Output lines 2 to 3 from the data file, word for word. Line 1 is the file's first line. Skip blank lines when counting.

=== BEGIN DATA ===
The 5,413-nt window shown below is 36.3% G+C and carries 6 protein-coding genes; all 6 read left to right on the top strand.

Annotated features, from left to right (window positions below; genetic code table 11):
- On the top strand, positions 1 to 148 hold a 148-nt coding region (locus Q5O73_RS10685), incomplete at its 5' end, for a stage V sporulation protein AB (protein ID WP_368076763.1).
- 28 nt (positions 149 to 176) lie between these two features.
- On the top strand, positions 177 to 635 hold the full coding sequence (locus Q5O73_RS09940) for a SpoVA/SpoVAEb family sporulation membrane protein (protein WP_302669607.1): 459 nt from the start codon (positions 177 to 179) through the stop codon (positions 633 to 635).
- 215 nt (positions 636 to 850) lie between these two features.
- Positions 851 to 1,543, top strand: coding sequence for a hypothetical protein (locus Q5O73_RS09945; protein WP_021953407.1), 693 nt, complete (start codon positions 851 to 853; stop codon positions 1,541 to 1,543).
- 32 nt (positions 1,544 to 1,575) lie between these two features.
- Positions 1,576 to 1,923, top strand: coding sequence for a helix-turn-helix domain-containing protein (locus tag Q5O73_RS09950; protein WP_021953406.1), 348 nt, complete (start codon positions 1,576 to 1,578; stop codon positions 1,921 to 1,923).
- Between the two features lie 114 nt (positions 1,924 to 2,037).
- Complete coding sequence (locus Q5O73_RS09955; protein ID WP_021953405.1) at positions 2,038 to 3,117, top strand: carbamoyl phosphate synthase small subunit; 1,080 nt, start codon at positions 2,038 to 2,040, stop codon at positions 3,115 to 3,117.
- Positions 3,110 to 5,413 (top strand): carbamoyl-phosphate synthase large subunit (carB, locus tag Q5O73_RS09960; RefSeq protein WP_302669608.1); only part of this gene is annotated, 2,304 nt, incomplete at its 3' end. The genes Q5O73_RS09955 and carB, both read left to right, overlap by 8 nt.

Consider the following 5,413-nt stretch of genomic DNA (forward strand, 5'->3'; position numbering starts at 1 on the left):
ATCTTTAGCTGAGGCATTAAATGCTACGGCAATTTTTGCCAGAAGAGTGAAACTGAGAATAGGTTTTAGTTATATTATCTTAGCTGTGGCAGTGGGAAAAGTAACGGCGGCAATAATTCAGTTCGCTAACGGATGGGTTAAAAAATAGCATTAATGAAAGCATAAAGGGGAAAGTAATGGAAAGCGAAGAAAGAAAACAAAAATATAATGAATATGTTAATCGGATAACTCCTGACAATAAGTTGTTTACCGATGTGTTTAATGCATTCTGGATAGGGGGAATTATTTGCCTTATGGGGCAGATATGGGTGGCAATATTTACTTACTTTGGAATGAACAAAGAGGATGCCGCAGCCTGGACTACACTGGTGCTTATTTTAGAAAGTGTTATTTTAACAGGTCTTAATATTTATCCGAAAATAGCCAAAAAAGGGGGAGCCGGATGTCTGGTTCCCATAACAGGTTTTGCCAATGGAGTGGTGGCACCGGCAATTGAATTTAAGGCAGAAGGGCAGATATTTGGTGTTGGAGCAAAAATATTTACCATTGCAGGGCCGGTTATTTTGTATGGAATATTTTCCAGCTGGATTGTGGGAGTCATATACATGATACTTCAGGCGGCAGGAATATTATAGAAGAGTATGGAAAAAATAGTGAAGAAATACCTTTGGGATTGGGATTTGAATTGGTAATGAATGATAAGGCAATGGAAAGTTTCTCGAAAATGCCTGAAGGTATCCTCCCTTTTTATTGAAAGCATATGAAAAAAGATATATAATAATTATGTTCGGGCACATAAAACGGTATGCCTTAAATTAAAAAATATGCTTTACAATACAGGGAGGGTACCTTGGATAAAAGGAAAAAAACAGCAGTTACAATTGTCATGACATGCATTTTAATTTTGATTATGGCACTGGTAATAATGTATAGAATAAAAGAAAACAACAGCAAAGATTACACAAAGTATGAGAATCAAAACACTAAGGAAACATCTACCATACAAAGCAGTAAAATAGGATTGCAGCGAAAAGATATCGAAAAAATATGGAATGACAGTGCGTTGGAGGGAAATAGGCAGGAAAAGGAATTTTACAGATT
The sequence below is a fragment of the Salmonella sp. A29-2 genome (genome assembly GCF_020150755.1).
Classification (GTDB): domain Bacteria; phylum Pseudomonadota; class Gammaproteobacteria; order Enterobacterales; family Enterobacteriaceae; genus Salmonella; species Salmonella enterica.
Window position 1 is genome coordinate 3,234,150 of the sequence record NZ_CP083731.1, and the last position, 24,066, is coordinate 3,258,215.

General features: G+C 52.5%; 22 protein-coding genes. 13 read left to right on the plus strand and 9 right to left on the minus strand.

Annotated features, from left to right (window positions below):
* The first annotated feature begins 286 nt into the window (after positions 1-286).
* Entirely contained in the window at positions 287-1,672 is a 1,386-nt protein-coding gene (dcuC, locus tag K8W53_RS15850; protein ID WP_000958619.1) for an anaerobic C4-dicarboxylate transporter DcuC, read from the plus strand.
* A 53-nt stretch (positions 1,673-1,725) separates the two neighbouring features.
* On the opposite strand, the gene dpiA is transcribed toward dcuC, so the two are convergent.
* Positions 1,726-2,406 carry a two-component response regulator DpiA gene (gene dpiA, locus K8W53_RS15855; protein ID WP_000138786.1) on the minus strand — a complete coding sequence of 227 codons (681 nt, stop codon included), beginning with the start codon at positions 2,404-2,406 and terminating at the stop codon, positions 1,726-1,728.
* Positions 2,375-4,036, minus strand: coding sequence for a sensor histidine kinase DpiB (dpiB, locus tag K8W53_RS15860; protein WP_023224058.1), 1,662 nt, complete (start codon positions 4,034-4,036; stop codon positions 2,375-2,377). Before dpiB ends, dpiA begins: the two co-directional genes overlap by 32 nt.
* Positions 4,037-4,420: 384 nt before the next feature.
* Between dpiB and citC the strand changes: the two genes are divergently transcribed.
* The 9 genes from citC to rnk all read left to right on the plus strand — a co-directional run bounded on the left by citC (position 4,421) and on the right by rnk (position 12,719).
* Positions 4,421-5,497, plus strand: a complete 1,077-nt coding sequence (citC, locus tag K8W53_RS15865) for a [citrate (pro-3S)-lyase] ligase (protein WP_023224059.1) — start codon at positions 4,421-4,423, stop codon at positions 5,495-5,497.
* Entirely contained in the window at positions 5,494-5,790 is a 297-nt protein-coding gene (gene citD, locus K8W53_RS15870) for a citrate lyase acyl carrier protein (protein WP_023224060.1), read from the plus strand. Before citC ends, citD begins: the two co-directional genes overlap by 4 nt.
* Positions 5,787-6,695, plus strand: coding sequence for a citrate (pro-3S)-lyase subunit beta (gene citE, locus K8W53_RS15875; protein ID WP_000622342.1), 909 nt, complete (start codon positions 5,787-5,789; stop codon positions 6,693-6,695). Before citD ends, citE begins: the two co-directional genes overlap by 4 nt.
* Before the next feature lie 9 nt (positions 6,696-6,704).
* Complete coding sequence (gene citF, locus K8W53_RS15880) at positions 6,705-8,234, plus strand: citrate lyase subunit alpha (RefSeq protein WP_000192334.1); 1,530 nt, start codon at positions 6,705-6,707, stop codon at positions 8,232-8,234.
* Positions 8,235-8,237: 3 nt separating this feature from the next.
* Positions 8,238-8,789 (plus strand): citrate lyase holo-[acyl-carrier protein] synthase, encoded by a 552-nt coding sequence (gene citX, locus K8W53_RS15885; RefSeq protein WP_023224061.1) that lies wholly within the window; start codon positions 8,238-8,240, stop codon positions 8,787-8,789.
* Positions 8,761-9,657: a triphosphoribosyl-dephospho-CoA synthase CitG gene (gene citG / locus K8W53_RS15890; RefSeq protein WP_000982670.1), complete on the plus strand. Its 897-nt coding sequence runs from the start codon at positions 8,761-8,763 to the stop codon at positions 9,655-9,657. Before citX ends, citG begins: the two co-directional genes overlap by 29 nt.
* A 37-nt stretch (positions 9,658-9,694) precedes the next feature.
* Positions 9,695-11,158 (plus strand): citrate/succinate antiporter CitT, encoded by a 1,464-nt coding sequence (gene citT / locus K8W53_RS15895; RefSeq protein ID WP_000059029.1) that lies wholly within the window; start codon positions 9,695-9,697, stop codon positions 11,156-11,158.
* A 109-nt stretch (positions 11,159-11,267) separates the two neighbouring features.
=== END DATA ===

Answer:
Annotated features, from left to right (window positions below; genetic code table 11):
- On the top strand, positions 1 to 148 hold a 148-nt coding region (locus Q5O73_RS10685), incomplete at its 5' end, for a stage V sporulation protein AB (protein ID WP_368076763.1).